How the system of bribery works in military — Agusta-Westland case

In the context of huge bribes/payoffs being basic to the Indian military procurement system, and which reputation has been burnished with every big arms deal since the Jaguar deal in the late Seventies — the trend-setter in this respect, the foreign vendor companies happily and eagerly make illegal payments to secure rich, perpetually paying, contracts. This system of bribery/payoffs for military buys is entrenched and flourishes and is based on three conditions: (1) The political top order’s treating procurement of military hardware as channel for making often huge amounts of money ostensibly for the ruling party but actually to enrich itself, (2) a crooked service chief inclined to make his tenure as profitable (in the filthy lucre sense) for himself as possible, and (3) the chief exercising his administrative right to post any senior officer anywhere, carefully selecting officers for certain key posts in the service hierarchy on the basis of his having come to know over the years as persons willing to bend a little or a lot and otherwise to facilitate the skimming off of the cream in arms deals.

The most important thing for a service chief with a mind to laying his hands on a helluva lot of ill-gotten funds from arms contracts in the pipeline is to post the right sort of pliable officers as Deputy Chief (Plans) and the Assistant Chief (Plans). As reward for being pliant these two officers can expect to benefit from the payoffs and/or get guaranteed sought after postings post-time as Assistant Chief (Plans) and Deputy Chief (Plans). With these two posts filled with your own men, the path is cleared for the service chief to rake in the monies.

Now consider what happened in the Agusta-Westland VVIP helicopter deal with the Italian firm Finmeccanica. Soon after the Congress Party returned to power in 2004, the grapevine was that the VVIP helo deal on the anvil was to be milked, that the word had come down from the political high that the new regime was sticking with the Agusta-Westland rotary aircraft selection, and the IAF better get a move on with the procurement process. The political was managed by, yes, “AP” in the Italian court documents, who the media has speculated is Ahmed Patel — the closest confidante of Sonia Gandhi, but the routing had to be through the distaff side of the First Congress family with varied business interests.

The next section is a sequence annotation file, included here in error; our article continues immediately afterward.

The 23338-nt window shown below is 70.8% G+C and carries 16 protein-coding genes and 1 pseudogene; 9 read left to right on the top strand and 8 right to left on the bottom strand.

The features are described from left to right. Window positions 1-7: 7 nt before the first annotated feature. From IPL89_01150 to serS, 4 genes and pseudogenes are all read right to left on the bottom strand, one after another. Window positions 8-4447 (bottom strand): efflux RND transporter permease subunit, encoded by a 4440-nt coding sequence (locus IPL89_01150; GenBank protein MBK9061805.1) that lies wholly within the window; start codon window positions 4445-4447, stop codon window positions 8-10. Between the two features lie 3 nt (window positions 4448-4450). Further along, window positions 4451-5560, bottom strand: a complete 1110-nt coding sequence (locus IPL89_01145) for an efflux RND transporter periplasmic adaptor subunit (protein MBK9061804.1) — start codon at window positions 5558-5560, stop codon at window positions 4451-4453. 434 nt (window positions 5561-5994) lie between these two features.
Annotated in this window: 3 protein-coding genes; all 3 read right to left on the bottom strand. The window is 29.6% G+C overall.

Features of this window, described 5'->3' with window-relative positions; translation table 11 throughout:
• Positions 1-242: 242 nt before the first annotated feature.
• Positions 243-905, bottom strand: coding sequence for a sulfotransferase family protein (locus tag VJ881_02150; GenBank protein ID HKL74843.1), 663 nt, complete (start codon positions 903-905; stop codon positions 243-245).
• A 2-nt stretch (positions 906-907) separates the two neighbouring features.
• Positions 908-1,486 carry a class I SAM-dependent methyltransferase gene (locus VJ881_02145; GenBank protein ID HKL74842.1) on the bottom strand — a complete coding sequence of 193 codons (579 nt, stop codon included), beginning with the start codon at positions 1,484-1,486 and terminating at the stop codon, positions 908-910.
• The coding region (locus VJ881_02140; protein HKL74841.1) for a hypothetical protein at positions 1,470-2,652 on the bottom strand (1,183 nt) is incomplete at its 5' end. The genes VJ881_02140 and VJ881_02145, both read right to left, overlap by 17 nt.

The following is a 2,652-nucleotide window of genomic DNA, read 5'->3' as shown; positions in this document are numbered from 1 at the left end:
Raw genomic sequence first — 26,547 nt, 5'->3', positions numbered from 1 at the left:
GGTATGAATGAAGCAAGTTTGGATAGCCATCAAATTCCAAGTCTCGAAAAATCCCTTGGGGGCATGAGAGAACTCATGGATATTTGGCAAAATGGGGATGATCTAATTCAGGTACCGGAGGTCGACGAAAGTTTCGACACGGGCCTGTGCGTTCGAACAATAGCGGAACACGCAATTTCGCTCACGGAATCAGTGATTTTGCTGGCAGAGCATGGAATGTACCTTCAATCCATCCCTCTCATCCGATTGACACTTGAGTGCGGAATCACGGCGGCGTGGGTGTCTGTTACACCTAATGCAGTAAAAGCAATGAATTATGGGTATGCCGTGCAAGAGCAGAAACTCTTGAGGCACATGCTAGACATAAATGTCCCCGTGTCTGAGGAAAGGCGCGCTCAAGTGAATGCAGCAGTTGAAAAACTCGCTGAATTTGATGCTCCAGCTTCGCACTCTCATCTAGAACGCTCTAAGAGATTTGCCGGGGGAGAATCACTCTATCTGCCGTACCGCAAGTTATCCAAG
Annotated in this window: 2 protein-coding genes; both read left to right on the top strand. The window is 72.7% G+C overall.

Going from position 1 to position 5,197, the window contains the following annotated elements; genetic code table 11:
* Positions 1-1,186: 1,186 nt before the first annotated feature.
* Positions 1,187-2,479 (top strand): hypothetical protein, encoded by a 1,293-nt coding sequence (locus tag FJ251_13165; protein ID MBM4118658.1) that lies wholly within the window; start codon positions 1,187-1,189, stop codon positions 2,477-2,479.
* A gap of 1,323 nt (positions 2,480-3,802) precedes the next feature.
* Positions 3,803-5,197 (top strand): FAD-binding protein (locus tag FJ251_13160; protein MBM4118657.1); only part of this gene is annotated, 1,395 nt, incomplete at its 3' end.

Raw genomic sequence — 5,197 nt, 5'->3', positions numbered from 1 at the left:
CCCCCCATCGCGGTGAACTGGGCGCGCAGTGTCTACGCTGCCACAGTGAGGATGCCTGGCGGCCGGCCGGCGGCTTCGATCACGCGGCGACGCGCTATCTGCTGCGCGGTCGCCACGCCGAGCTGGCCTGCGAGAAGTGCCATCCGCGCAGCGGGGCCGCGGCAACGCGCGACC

The Central Bureau of Investigation is on the right track by calling in the then Deputy Chief of Air Staff (Plans) Air Marshal JS Gujral (retd) for questioning. Assuming he’s prepared to sing, there’s no better placed person to explain just what happened and how in the Agusta deal with the then Chief of Air Staff Air Chief Marshal SP Tyagi in the saddle. Tyagi has been named, along with the strangely sissyish-named first cousins of his from Chandigarh — longtime middlemen in import deals — the entire caboodle comprising the “Fratelli Tyagi” of the Italian indictment. But why is ex-chief Tyagi fairly confident Gujral will reveal nothing? Because as the protocol among thieves goes, if you rat to the authorities, there’s goods against you too that will be leaked to the same investigators. Gujral is thus stuck even as Tyagi, who the BJP govt is intent on sending to the slammer, is twisting slowly in the wind. Unless SP Tyagi’s association with the Vivekananda International Foundation — NSA Ajit Doval’s baby, can save him, which isn’t likely because then the ruling party won’t be able to get to the Gandhis — Sonia, Rahul, Priyanka (and Vadra) via Ahmed Patel and his characteristic role reportedly as bagman for the family.